Until recently, few people knew this breed, except perhaps true dog breeders. Usually, this breed was mistaken for a small Сollie.
This little dog really looks like a miniature Collie. The birthplace of the breed is the Shetland Islands, located five miles north of Scotland. Most of the islands have been used exclusively for pastures for ponies, cattle, and sheep for centuries. The climate is harsh, humid, and dull, with frequent storms sweeping away everything in its path. In the summer, the herds were transported from one island to another and remained under the supervision of small shepherd dogs. It is known that the first shepherd dogs – the progenitors of the Sheltie had a short thick wavy coat, round eyes, drooping ears, and a tail curling over the back.
Since time immemorial, fishermen have landed on the islands, which must also be taken into account when studying the origin of modern Shelties. Obviously, the fishermen of Scandinavia, Scotland, and other lands of server Europe, fishing in the Shetland Islands, had dogs: some of them remained on the islands, and they left descendants. A special influence on the formation of the breed was exerted by the Greenland Huskies, which also interbred with island dogs, and their features are manifested in modern exhibition animals: for example, a shortened muzzle, a curved tail, erect ears, which are found even in the most “aristocratic” pedigrees – all this also indicates on the influence of Spitz.
Traditionally, it is believed that the breed is as old as the islands themselves, but today it is not possible to reconstruct the history of its origin in detail. You can rely solely on hypotheses and guesses. Shepherds bred small dogs primarily because they were not required to have protective functions. The dogs were the working partners of the shepherds, brightening up their solitary lives and caring for the sheep. Perhaps such an unusual (isolated) form of communication between a dog and a person led to the intellectualization of the best representatives of the breed. The main selection criteria have always been performance, endurance, and intelligence. However, high intellectual abilities are inherent not only to the Sheltie but also to other representatives of the classic shepherd breeds.
At the end of the 19th century, the enlargement of sheep farms took place, the herds increased accordingly, and the small shepherd dogs could no longer cope with the volume of work. Shepherds began to use larger shepherd dogs, which did not hesitate to affect the Sheltie – the breed was on the verge of extinction. Amateurs helped out, who always perceived the Shelties exclusively as pets. In 1909 “Scotland” was organized in Scotland and the breed gradually began to gain international recognition. Beginning in 1912, Shelties began to attract more and more attention in show rings, however, they varied significantly in type and size. It should be noted that many breeders have found it prudent to use Collies in Sheltie breeding, as the exhibition type of the latter had already been formed by that time. True, after crossing with a Collie, the growth of the sheltie increased. The English Sheltie Club was established in 1914 and the first standard specified that the Sheltie should have the appearance of a miniature Collie. The official name for the breed is Shetland Sheepdog.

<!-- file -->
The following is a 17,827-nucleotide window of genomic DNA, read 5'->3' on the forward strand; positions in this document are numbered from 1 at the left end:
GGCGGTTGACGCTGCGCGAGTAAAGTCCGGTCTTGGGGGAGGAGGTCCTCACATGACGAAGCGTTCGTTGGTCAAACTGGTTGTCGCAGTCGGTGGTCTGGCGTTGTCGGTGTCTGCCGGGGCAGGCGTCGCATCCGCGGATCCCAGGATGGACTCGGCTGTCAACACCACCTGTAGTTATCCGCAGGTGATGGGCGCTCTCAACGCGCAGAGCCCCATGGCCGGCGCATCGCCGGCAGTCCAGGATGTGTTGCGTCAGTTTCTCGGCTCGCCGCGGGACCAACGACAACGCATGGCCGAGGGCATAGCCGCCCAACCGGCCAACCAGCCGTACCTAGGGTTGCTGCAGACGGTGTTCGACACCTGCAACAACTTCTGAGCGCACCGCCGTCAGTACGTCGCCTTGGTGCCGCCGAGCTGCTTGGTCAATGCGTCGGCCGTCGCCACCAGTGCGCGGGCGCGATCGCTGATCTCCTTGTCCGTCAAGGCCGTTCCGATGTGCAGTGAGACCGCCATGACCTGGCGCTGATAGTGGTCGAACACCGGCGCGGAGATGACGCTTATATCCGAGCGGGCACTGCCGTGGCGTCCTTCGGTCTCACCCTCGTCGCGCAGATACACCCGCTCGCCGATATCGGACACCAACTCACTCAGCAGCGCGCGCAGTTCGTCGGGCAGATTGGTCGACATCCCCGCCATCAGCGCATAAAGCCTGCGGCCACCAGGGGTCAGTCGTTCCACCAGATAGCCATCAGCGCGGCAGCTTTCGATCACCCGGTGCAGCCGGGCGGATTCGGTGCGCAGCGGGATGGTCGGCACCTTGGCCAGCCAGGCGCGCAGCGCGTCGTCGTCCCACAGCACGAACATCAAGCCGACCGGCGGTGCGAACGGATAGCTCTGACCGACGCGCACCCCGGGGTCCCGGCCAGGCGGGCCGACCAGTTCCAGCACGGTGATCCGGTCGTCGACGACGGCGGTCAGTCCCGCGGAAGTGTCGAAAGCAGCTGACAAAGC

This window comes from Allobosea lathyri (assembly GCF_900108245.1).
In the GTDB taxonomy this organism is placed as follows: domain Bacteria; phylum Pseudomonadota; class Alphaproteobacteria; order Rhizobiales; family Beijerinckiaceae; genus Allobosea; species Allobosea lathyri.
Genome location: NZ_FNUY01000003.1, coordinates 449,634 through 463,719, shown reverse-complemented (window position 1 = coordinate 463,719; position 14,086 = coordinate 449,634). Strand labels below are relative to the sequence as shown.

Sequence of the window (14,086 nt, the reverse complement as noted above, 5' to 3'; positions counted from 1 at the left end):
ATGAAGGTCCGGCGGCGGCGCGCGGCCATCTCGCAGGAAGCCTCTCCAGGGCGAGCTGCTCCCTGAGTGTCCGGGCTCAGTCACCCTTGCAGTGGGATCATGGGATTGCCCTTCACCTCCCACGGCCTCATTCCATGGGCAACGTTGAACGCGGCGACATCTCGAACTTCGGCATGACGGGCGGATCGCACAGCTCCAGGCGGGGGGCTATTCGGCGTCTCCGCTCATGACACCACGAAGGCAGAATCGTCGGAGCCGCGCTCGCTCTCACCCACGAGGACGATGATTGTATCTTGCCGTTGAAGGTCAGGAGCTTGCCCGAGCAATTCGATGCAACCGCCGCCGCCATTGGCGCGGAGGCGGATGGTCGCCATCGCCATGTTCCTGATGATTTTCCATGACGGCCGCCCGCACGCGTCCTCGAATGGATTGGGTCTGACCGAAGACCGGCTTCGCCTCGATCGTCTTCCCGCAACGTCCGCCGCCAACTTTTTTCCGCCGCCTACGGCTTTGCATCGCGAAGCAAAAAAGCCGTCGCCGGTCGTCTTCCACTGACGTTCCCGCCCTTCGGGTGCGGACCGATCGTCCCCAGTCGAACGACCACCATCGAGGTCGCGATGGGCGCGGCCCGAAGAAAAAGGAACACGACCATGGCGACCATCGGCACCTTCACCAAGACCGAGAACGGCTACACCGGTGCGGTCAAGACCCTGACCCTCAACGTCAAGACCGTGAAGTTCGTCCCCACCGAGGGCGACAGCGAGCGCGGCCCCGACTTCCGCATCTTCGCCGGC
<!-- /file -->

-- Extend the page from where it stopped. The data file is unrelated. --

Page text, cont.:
Despite their use in Collie breeding, the early Shelties bore little resemblance to them. It’s no secret that most people (even those far from dog breeding) considered the Collie as a kind of beauty standard. Probably, the first breeders of Sheltie were of this opinion and, in fact, sought to create a miniature Collie shape.
Thus, the process of shaping the exterior went in two ways: as mentioned above, pedigree Collies were mixed in, and on the other hand, among the Sheltie proper, preference was given primarily to “Collie-like” dogs. Both directions turned out to be very productive and the show type of Sheltie took root pretty quickly.
In 1917, the first dog with a champion title appeared – Woodwold, whose mother was supposedly a little Collie. A few years later, Mountforts owner Ms. Humphries decided to reintroduce Collies, and luckily she did it quite openly. The Collie’s new rush of blood, as it became evident later, contributed to the stabilization of the type.
In 1948, the Kennel Club made the last significant amendments to the standard, which was then adopted by all English breeders.